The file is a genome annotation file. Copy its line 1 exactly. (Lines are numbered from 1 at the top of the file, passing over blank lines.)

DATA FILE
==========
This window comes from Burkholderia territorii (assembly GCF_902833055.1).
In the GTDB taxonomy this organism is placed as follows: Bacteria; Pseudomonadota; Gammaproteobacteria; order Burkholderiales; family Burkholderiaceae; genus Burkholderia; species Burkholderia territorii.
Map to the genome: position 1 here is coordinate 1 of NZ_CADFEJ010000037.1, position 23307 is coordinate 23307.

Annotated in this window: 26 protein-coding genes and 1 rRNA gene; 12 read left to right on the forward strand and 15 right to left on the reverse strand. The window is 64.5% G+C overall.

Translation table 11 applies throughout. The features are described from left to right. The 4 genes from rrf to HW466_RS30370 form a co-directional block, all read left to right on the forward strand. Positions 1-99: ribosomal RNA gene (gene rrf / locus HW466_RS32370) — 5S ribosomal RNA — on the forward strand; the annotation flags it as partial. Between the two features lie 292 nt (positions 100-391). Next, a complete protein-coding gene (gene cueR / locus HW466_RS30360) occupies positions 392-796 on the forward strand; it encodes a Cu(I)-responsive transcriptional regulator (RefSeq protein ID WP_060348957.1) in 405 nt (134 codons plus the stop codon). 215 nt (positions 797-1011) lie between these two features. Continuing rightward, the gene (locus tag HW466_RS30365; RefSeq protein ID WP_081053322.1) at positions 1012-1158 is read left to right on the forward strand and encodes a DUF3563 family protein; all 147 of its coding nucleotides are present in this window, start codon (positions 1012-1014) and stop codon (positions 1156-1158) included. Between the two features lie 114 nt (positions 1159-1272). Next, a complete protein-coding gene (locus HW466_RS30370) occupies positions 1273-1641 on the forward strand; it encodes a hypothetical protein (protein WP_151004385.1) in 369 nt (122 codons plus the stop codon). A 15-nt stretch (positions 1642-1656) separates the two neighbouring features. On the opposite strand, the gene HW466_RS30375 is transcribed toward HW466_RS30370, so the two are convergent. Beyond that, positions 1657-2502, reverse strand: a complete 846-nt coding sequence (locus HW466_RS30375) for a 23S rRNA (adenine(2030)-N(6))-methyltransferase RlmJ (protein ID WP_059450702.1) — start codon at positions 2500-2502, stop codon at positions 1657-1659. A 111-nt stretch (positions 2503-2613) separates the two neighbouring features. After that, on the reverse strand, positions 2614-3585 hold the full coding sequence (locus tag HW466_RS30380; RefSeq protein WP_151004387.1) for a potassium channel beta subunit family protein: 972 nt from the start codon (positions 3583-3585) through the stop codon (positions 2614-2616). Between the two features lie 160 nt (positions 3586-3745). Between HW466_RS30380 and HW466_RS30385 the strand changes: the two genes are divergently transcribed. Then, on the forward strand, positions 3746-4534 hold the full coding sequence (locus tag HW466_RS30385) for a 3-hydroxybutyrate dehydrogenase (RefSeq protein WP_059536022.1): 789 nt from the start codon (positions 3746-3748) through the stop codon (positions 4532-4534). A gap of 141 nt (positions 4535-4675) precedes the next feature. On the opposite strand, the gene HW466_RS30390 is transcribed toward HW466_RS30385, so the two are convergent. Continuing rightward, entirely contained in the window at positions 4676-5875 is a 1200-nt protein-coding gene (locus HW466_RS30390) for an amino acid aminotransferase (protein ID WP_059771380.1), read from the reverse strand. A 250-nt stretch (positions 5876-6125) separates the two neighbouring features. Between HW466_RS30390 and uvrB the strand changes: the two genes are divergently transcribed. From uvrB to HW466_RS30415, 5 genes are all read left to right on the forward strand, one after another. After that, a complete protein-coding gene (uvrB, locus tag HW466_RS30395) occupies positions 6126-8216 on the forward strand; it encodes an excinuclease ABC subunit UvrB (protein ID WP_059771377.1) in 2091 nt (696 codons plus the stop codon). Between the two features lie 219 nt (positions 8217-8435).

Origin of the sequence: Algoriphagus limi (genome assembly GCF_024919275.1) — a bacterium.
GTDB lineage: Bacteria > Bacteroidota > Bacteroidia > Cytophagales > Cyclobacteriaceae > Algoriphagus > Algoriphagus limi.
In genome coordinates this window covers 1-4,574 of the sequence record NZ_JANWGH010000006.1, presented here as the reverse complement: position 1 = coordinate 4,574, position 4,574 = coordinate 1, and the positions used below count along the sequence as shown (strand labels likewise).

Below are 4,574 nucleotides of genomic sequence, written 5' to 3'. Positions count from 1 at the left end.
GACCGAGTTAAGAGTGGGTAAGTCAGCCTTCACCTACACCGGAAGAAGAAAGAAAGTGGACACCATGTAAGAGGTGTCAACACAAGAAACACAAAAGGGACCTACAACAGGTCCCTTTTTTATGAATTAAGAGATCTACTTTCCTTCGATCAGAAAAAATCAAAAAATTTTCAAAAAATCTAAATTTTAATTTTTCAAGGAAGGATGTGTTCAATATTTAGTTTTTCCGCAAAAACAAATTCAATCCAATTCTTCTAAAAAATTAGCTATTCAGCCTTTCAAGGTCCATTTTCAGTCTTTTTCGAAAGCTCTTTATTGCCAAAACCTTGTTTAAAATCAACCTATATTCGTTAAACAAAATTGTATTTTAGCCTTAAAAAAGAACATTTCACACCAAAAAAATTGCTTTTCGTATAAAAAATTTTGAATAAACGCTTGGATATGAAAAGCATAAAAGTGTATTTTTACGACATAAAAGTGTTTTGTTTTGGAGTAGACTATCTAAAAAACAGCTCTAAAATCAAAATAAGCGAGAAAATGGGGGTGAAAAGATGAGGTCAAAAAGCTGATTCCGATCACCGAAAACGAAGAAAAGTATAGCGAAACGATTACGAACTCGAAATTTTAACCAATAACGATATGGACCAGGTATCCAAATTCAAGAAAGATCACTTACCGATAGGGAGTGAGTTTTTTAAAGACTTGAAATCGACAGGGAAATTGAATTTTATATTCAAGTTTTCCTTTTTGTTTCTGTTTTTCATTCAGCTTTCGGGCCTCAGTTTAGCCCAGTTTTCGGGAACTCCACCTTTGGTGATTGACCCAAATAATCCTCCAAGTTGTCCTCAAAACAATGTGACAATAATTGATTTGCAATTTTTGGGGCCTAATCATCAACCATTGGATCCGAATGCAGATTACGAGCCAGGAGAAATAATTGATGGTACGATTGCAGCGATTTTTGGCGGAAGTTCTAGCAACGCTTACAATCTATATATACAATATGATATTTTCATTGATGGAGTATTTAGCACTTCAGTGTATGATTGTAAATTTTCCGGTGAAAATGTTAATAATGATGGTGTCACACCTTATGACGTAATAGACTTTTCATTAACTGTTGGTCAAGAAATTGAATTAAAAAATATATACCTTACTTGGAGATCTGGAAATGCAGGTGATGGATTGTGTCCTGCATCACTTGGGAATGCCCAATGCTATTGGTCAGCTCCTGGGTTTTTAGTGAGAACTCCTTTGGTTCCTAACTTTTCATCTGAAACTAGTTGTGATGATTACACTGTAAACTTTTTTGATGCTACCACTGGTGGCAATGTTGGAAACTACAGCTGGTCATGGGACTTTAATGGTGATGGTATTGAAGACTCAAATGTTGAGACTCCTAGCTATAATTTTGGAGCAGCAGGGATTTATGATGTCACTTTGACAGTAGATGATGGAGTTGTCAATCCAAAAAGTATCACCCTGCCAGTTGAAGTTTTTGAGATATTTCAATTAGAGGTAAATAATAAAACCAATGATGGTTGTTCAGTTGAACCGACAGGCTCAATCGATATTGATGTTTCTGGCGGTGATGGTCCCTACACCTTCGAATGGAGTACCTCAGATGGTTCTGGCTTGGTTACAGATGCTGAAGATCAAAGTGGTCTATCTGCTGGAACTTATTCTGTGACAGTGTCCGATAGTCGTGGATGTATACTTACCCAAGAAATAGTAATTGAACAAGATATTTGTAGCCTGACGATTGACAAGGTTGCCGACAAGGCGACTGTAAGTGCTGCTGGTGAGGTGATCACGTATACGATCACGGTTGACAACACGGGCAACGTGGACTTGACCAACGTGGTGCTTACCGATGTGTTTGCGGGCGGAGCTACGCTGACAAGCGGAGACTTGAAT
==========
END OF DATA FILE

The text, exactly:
This window comes from Burkholderia territorii (assembly GCF_902833055.1).